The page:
10 Wonderful Afghan Years

Pippa Small and Turquoise Mountain celebrate over ten years of collaboration. 

Turquoise Mountain supports young artisans, small businesses and refugees through training, mentoring and sales support to connect them to international markets. Artisans are provided with access to specialist equipment, workspaces and a team of business development experts. The artisanal businesses that Turquoise Mountain work with specialise in traditional crafts including jewellery, woodwork, ceramics, calligraphy, miniature painting, carpets and textiles.


"I had always longed to go to Afghanistan, fascinated by the vast skies and wild landscapes, proud people and complex history. In 2008, I had little idea that my life was going to change when a friend suggested I design a collection with the arts foundation Turquoise Mountain in Kabul. I rushed through Visa’s and invitation letters and set off filled with excitement and some trepidation as to how I would be received as an English woman designer in a country with complicated relations with both. As we flew over the rugged mountains with tiny villages tucked around green river banks I knew I was going to love it.

I stayed in the old 19th-century traditional fort where the charity was based at the time with earth walled courtyards and shady old mulberry trees. All worries as to how I would be received in the workshops were instantly dispelled when I walked in and was so warmly received by Javier Noori and his team.

We spent time discussing concepts and ideas and looking at stones and designs, but it was at the end of the long hot days that we would all sit on the old Persian carpets, drink tea and talk about life, about their fears and hopes and dreams as young afghan men, their families and how daily life was where every day they would leave their house for work unsure if they would ever return.  Innocent people caught up in a nightmare of violence and insecurity... it’s all they had ever known. I lost my heart to them.

Over the years I have seen the young boys grow and marry, the women graduate and join the team and seen the situation deteriorate in Kabul. But the jewellery keeps getting better and the very act of creating and making shows an optimism, a belief that life will get better." Pippa Small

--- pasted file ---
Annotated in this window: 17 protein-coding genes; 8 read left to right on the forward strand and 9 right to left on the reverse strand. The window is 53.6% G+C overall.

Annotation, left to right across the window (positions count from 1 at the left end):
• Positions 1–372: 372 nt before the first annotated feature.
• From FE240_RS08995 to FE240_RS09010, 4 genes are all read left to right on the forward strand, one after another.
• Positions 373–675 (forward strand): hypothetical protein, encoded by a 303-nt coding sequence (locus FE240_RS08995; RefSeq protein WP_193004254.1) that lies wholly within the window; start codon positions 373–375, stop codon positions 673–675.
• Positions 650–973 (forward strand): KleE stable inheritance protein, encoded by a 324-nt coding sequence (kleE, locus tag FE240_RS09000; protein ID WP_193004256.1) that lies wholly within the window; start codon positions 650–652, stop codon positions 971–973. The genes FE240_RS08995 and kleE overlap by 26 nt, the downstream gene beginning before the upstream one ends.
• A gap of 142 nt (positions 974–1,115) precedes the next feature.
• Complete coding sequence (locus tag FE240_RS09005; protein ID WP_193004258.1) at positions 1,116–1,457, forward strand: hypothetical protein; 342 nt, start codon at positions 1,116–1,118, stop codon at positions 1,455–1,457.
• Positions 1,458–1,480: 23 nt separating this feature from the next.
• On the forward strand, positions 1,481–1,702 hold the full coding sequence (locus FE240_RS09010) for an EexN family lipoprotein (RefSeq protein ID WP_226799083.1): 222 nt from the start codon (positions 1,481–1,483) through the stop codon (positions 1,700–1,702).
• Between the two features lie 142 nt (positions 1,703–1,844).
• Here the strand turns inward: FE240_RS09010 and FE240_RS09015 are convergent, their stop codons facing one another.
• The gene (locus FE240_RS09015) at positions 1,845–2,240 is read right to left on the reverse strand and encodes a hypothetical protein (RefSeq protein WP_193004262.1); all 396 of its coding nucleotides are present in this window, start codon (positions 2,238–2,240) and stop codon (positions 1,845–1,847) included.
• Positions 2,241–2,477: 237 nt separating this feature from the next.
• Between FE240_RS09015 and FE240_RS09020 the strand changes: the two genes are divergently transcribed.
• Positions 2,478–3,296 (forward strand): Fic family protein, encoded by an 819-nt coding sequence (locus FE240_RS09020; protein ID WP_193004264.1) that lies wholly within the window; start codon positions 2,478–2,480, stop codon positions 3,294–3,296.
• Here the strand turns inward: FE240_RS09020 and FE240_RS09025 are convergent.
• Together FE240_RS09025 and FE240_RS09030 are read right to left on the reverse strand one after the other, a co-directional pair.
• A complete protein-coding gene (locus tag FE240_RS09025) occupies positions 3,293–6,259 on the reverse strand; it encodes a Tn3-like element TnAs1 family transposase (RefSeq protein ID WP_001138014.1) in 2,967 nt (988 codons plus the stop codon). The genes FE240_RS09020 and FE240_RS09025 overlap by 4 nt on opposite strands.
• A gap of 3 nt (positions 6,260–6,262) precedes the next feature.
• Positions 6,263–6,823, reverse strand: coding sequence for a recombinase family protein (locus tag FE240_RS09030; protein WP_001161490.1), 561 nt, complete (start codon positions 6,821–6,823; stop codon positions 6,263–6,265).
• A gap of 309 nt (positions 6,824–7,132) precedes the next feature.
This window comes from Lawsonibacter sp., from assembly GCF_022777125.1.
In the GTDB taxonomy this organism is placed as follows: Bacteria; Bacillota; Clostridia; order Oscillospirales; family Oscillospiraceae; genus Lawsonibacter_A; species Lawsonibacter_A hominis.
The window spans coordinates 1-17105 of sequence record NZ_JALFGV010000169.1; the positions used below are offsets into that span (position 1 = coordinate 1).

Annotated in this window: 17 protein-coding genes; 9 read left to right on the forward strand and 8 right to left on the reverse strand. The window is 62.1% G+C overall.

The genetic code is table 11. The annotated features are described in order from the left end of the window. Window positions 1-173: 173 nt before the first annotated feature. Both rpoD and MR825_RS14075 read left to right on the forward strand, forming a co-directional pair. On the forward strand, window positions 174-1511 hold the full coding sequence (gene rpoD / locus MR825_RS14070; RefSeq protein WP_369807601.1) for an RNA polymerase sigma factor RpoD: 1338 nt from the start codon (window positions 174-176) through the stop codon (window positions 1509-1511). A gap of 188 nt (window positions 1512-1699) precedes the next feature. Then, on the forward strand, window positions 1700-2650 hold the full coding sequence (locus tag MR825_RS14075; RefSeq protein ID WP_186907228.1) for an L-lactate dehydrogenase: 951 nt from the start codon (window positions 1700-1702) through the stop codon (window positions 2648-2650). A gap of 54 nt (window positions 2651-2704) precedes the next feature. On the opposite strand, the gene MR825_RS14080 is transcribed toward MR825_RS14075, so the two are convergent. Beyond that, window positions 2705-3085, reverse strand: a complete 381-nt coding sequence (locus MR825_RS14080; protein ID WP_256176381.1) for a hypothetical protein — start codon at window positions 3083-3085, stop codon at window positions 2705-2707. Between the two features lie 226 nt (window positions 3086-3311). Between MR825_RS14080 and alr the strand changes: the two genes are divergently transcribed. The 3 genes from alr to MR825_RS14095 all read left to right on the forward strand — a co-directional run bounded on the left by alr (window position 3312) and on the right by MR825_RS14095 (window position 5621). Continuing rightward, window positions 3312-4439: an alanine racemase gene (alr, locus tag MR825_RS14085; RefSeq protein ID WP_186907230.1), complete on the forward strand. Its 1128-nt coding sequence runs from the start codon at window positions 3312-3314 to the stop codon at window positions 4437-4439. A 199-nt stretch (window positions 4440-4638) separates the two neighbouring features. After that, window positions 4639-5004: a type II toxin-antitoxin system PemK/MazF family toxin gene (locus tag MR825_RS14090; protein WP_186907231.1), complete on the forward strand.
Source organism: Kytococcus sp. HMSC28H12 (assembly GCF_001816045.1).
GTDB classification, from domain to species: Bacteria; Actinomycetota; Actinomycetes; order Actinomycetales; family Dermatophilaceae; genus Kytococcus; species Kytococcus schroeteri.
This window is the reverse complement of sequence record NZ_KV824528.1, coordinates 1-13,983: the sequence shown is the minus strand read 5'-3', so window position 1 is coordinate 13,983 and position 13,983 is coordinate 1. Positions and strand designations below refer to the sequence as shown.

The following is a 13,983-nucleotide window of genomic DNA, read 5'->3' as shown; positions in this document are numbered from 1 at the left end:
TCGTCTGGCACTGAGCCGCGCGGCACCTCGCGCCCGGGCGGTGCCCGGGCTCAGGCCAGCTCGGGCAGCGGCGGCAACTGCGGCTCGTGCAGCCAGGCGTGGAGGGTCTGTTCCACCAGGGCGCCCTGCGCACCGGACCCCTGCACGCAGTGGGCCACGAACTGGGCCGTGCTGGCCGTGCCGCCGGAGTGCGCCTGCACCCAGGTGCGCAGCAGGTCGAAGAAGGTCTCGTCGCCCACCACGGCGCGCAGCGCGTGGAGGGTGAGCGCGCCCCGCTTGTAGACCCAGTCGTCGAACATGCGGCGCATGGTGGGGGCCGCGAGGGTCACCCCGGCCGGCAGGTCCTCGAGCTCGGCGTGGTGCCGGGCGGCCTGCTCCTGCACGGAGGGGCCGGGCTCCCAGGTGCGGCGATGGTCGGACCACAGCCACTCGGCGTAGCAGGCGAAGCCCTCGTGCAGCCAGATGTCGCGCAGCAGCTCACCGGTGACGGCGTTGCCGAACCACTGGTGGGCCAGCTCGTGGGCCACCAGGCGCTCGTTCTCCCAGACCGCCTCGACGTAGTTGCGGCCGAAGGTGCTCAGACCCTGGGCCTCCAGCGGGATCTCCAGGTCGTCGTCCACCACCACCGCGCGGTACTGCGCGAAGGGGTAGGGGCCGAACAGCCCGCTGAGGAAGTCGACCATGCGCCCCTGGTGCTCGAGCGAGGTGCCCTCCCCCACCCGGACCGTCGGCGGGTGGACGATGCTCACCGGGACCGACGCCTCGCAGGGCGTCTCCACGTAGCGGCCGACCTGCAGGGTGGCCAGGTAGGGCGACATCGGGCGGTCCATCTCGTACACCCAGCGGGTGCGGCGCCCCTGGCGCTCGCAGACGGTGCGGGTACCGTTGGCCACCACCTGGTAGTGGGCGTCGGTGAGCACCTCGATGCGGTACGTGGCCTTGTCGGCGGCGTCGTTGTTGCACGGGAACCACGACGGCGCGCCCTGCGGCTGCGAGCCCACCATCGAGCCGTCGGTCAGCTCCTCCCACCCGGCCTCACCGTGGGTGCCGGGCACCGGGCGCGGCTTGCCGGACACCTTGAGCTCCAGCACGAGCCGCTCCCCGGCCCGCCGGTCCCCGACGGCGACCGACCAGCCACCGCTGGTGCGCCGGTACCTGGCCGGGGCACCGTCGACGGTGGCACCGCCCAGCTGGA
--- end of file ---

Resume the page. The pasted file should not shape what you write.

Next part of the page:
• 148 historic and community buildings have been restored or rebuilt.
  • Over 4,000 artisans and builders have been trained.
  • Over 130 children each year are provided free admission and education at the Turquoise Mountain Primary School in Murad Khani.
  • The Turquoise Mountain Institute is Afghanistan's premier crafts vocational training institution with schools of calligraphy & miniature paints, ceramics, jewellery & gem-cutting, and woodwork.
  • The 3-year diploma courses are accredited through the UK's City & Guilds and the Afghan Ministry of Education.
  • Of the 500 artisans who have graduated from the Institute, more than 80% have started work in craft businesses or have gone on to further study.
  • In 2016, Turquoise Mountain Myanmar completed the first heritage restoration project in Yangon's historic downtown district, at 501-491 Merchant Street, during which 250 people were trained in building and conservation work.
  • Turquoise Mountain has since been asked by the Government to lead the first major landmark regeneration project in the city: the Tourist Burma building.
  • Turquoise Mountain trains jewellers, weavers and other artisans to set the gold standard for the craft industry in the country and steer it along a more responsible path.
  • Turquoise Mountain set up a jewellery workshop which is selling five lines of the highest quality jewellery to be made in decades, designed in collaboration with Pippa Small.

Myanmar Goldsmiths